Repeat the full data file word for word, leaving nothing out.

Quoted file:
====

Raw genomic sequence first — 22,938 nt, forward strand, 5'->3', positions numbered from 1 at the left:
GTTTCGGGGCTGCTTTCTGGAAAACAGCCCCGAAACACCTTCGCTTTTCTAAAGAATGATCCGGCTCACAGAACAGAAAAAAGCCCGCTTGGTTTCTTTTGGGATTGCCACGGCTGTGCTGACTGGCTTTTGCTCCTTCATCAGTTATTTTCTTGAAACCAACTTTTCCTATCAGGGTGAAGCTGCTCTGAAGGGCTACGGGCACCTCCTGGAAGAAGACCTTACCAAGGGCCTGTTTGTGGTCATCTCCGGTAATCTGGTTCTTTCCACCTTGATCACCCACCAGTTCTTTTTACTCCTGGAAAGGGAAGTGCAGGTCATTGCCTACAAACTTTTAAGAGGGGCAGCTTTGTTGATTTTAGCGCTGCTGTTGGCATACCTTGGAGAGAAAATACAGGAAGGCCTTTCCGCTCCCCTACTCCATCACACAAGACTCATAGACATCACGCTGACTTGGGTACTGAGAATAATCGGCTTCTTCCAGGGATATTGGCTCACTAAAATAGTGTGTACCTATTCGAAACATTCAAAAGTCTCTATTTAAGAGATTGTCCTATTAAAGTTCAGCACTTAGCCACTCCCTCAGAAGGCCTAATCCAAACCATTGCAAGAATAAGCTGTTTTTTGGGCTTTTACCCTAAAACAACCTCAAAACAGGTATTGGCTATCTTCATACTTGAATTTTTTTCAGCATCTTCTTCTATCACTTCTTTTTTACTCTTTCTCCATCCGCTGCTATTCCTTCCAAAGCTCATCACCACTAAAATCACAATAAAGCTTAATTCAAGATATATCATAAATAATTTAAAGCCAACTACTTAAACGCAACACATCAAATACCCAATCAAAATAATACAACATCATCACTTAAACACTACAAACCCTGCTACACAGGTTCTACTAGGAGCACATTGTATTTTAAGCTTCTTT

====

Raw genomic sequence first — 22,938 nt, forward strand, 5'->3', positions numbered from 1 at the left:
GTTTCGGGGCTGCTTTCTGGAAAACAGCCCCGAAACACCTTCGCTTTTCTAAAGAATGATCCGGCTCACAGAACAGAAAAAAGCCCGCTTGGTTTCTTTTGGGATTGCCACGGCTGTGCTGACTGGCTTTTGCTCCTTCATCAGTTATTTTCTTGAAACCAACTTTTCCTATCAGGGTGAAGCTGCTCTGAAGGGCTACGGGCACCTCCTGGAAGAAGACCTTACCAAGGGCCTGTTTGTGGTCATCTCCGGTAATCTGGTTCTTTCCACCTTGATCACCCACCAGTTCTTTTTACTCCTGGAAAGGGAAGTGCAGGTCATTGCCTACAAACTTTTAAGAGGGGCAGCTTTGTTGATTTTAGCGCTGCTGTTGGCATACCTTGGAGAGAAAATACAGGAAGGCCTTTCCGCTCCCCTACTCCATCACACAAGACTCATAGACATCACGCTGACTTGGGTACTGAGAATAATCGGCTTCTTCCAGGGATATTGGCTCACTAAAATAGTGTGTACCTATTCGAAACATTCAAAAGTCTCTATTTAAGAGATTGTCCTATTAAAGTTCAGCACTTAGCCACTCCCTCAGAAGGCCTAATCCAAACCATTGCAAGAATAAGCTGTTTTTTGGGCTTTTACCCTAAAACAACCTCAAAACAGGTATTGGCTATCTTCATACTTGAATTTTTTTCAGCATCTTCTTCTATCACTTCTTTTTTACTCTTTCTCCATCCGCTGCTATTCCTTCCAAAGCTCATCACCACTAAAATCACAATAAAGCTTAATTCAAGATATATCATAAATAATTTAAAGCCAACTACTTAAACGCAACACATCAAATACCCAATCAAAATAATACAACATCATCACTTAAACACTACAAACCCTGCTACACAGGTTCTACTAGGAGCACATTGTATTTTAAGCTTCTTT